The Active Delta IBA is located in the active Mississippi River birdsfoot delta. The IBA includes the lands comprising Pass-a-Loutre WMA, Delta NWR, land northeast of Delta NWR and north of the Mississippi River, and the state waters surrounding the public lands. Due to the influence of the Mississippi River, the area supports a large fresh marsh system with brackish to saline marshes along its edges which border the Gulf of Mexico and Breton Sound. Vegetation is primarily Phragmites spp. with large sedimentary alluvial fans dominated by Sagittaria spp. and Scirpus spp. The area is extremely important for wintering waterfowl, wading birds, secretive marsh birds, and shorebirds. The area also provides important nesting and brood-rearing habitat for Mottled Ducks, secretive marsh birds and wading birds. Shrub dominated spoil banks and willow dominated areas provide important migratory stopover habitat for many Neotropical migrants.
Threatened and endangered species on the IBA include American Alligator, Brown Pelican, Arctic Peregrine Falcon, and Piping Plover.
The Active Delta (Mississippi River Delta) IBA is extremely important for wintering waterfowl, wading birds, secretive marsh birds, and shorebirds. It provides important nesting and brood rearing habitat for mottled ducks, secretive marsh birds and wading birds. Shrub-dominated spoil banks and willow-dominated areas provide important migratory stopover habitat for many Neotropical migrants.
The freshwater marsh in particular holds high densities of King Rails, though no quantitative data for King Rails exist. Western Sandpiper, Least Sandpiper, and Dunlin winter on the IBA. One hundred and seventy-five species of birds were detected during two seasons of transect counts on Delta NWR and Pass a Loutre WMA, during only a few months each year. Tens of thousands of wintering waterfowl utilize the delta?s rich food resources. There are numerous wading birds in the marshes, and thousands of shorebirds are found on tidal mudflats and deltaic splays. Commonly observed are greater and lesser yellowlegs, long-billed dowitchers, dunlins, Western sandpipers, Wilson?s plovers, killdeer and willets.
Raptors are also common on the IBA, with commonly observed species including American Kestrels, Northern Harriers, Red-tailed Hawks, Turkey Vultures, and Cooper?s Hawks. Ospreys are commonly seen in the winter at the site.
The major threats to the Active Delta IBA are loss of land building sediment due to the channelization of the Mississippi River and the armoring of the Mississippi River banks with levees. These activities prevent overbank flooding and deposition of sediments that gave rise to the marsh, and would continue to build marsh. The disruption of the natural river flow turns natural events, such as hurricanes and subsidence, into forces that further destroy the marsh. Subsidence, the natural settling of marsh vegetation, to consume marsh. While hurricanes and storms are natural erosional factors for these coastal marshes, their impact is now not being mitigated by the rebuilding of marsh through overbank flooding, and the impact may be worsening in intensity and frequency due to global climate change. During hurricanes, such as Hurricane Katrina in 2005, marsh is inundated with salt water, torn up by storm surge, and impacted by oil and gas spills and the deposition of debris. Marsh and beach are also eroded, and trees are toppled by the hurricane winds. The marsh, with further fresh water and sediment inputs, would recover from these impacts over time.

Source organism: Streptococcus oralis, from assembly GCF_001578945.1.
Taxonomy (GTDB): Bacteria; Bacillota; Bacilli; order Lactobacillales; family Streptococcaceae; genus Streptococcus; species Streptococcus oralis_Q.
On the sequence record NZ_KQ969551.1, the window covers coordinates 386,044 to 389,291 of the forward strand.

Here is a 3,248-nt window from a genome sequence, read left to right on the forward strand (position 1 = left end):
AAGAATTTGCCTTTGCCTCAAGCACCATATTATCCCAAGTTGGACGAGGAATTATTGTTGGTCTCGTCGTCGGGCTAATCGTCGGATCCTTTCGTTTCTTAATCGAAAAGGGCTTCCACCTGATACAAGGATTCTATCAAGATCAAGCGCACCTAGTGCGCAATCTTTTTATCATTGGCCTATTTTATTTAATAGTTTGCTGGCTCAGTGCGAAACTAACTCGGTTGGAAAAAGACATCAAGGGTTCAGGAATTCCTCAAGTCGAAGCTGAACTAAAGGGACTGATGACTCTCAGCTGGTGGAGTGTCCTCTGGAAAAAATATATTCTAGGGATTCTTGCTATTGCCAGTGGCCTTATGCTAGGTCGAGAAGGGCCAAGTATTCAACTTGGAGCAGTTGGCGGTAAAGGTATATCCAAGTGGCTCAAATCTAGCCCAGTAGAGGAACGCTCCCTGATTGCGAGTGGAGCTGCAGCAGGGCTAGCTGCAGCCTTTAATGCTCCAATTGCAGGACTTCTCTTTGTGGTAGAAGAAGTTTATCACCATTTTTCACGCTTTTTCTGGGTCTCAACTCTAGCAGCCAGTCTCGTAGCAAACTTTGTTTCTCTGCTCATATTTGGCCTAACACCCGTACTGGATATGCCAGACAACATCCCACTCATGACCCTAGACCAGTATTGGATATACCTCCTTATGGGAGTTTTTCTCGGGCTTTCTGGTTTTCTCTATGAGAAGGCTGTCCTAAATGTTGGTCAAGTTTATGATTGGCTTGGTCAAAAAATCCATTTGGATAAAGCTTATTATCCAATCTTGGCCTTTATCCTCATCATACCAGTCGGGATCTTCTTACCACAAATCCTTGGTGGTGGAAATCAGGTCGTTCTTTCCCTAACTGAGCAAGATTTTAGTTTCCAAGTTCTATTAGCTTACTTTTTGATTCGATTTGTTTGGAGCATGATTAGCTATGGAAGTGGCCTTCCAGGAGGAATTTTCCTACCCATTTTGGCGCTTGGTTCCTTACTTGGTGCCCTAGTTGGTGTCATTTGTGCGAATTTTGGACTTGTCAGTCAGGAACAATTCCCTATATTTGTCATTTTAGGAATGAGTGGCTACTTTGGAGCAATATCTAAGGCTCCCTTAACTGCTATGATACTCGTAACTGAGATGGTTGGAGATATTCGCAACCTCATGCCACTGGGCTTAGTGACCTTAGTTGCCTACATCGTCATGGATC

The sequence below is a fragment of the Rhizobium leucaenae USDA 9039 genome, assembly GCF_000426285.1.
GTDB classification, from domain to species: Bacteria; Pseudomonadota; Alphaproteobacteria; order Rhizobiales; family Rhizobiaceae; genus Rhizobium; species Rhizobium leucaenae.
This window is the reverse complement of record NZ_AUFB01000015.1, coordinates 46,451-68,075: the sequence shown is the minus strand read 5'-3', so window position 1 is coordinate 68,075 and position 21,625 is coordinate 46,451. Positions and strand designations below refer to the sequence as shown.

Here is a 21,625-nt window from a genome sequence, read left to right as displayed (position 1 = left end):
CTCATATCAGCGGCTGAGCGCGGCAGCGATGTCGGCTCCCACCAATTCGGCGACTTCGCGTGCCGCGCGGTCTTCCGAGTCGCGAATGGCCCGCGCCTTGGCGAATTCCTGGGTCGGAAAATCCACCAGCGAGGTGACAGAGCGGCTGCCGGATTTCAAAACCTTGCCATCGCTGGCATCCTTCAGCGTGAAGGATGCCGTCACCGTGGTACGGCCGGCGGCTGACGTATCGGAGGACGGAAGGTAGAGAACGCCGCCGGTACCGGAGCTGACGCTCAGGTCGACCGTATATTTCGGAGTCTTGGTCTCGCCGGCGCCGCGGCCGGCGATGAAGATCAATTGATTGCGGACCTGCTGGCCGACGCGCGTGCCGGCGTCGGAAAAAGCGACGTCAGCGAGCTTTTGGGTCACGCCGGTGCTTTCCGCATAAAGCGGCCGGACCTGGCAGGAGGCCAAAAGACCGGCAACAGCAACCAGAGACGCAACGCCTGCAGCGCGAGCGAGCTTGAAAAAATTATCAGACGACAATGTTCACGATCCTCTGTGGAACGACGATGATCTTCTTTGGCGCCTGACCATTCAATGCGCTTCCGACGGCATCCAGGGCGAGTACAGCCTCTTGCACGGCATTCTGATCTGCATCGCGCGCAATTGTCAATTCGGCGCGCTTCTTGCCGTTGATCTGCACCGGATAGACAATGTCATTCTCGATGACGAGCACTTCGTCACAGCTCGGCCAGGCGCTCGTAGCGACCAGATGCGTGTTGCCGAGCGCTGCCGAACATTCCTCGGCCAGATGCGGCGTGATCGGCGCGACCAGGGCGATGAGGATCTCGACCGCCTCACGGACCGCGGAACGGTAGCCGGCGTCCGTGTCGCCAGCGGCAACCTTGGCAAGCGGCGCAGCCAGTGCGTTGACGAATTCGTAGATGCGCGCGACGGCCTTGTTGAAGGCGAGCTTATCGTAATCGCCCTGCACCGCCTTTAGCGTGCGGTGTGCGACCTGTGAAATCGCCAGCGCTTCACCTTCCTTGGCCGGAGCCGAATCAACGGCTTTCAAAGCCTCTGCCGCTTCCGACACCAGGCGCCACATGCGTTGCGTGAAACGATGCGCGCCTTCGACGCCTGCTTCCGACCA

Dredging of canals, primarily for oil and gas exploration, also allows salt-water intrusion into the marshes, further degrading the marsh.
For clarity, natural and human-created breaks in levees, otherwise known as freshwater diversions, are beneficial in diverting and slowing water flow and helping to rebuild marsh habitat.
U.S. Fish and Wildlife Service owns Delta National Wildlife Refuge, while Louisiana Department of Wildlife and Fisheries owns Pass-a-Loutre Wildlife Management area. There are also various private landowners.
Over 70 percent of this site is open water, which is used for feeding by wintering waterfowl and some seabirds. The land area is composed of 2 primary vegetation types. The majority of the vegetated area is composed of fresh to brackish marsh dominated by Phragmites species. The predominant plants in the fresh marsh zone include delta duck potato (Saggitaria platyphylla), elephant ear (Colocasia antiquorum), wild millet (Echinocloa crusgalli), delta three-square (Scirpus deltarum), and roseau cane (Phragmites spp.) The other major vegetation type, of more importance to wildlife, consists of sedimentary alluvial fans dominated by Sagittaria spp. and Scirpus spp. There are also beaches used by wintering shorebirds.
The public lands are maintained as wildlands managed by the Louisiana Department of Wildlife and Fisheries and U.S. Fish and Wildlife Service. Hunting, fishing, some bird-watching, boating, and environmental restoration are also pursued on the public lands. Private lands are used for hunting, fishing, and limited cattle grazing. Oil and gas development is present on all areas in substantial numbers.